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  1. #1
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    Sep 2009
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    Default Knocking Drain Pipe

    When i use either the sink or bathtub in our main bathroom, as it's draining there is a knocking in the drain pipe that continues as long as 5 minutes after we are done running water. It happens worse when you use straight hot water and it's worse on the sink. When i put my hand on the pipe in the basement where it comes down through the floor i can feel it but the pipe really doesn't move much. I was thinking maybe a venting issue but everything drains great and never bubbles, gurgles, or surges as it's draining. There is another bathroom on the same drain line but it does not cause the issue. Started happening about 2 months ago. I'm stumped!

  2. #2
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    Default Re: Knocking Drain Pipe

    What you are hearing is the pipe expanding from the hot water and at some point it is passing through a tight hole in a stud or floor joist. To solve this you must first locate the point of the restriction and free it up. If possible.

    John

  3. #3
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    Sep 2009
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    37

    Default Re: Knocking Drain Pipe

    Quote Originally Posted by johnjh2o View Post
    What you are hearing is the pipe expanding from the hot water and at some point it is passing through a tight hole in a stud or floor joist. To solve this you must first locate the point of the restriction and free it up. If possible.

    John



    I understand what you are saying, however it happens even when it's cool or cold water and nothing has changed between when it didn't happen and when it started happening.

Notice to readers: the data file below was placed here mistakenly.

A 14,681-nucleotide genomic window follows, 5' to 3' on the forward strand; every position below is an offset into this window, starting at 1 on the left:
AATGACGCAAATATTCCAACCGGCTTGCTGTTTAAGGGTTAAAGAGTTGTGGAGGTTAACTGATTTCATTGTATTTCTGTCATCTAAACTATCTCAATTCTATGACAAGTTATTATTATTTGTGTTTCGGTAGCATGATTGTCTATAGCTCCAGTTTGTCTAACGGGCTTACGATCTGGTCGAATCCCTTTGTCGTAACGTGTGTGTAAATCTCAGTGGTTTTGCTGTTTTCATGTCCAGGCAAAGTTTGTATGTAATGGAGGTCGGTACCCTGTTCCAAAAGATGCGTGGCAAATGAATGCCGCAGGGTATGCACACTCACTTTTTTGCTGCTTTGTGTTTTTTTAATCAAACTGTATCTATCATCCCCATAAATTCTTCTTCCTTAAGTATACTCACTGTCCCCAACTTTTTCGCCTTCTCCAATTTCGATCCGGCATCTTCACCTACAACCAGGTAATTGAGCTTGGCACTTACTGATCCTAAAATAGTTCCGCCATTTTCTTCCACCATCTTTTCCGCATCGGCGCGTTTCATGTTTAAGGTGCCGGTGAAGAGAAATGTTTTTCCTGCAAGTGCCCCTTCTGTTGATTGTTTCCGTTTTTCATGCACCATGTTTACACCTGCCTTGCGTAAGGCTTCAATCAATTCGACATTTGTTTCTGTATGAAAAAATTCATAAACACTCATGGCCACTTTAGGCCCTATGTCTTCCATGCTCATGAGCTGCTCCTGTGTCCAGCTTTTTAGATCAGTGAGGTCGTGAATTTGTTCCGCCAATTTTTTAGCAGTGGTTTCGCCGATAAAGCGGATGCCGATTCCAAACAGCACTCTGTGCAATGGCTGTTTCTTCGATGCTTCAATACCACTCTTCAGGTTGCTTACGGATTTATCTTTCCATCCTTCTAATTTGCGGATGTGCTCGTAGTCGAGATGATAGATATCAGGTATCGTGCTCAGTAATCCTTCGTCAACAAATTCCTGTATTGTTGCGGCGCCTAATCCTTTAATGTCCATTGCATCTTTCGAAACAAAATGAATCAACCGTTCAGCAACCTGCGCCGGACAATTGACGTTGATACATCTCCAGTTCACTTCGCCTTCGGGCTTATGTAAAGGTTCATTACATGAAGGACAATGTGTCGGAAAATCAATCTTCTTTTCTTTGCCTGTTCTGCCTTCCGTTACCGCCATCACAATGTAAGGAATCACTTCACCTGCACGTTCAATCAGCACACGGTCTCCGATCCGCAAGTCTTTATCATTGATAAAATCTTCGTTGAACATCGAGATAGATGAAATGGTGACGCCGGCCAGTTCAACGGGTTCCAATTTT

4. #4
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    Default Re: Knocking Drain Pipe

    It doesn't matter if the pipe expands from heat or contracts from cold, if it causes movement in the pipe it will produce the noise.

    John

  5. #5
    Join Date
    Jun 2011
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    208

    Default Re: Knocking Drain Pipe

    Scfd529:

    You're saying the DRAIN pipe is causing the noise, but Johnjh2o is saying that it's the water SUPPLY pipes heating up or cooling down that are rubbing against a stud or something that's causing the noise. Do some testing to find out if it's the supply pipe(s) or the drain pipe. Fill the sink with hot water and DON'T drain that water, and see if the noise still occurs without any water going down the drain pipe. Similarily, fill a pail of water in your laundry room sink (or any other source of water OTHER than your bathroom sink or tub) and pour it down your bathroom sink to see if that strange knocking re-occurs. By doing a few tests like this, you can nail down whether the noise is associated with the supply pipes or the drain pipe and whether it's a temperature related issue.

    To check (and possibly find the problem) go to any store that sells automotive tools and ask for their least expensive "mechanic's stethoscope":



    You should be able to buy one of these for $10 to $15. Mechanics, and pretty well everyone who works on machinery of any type uses these to find the source of noises. When you touch the probe of the stethoscope to the part of the machine that's making the noise, that same noise will be heard loudest through the stethoscope earphones.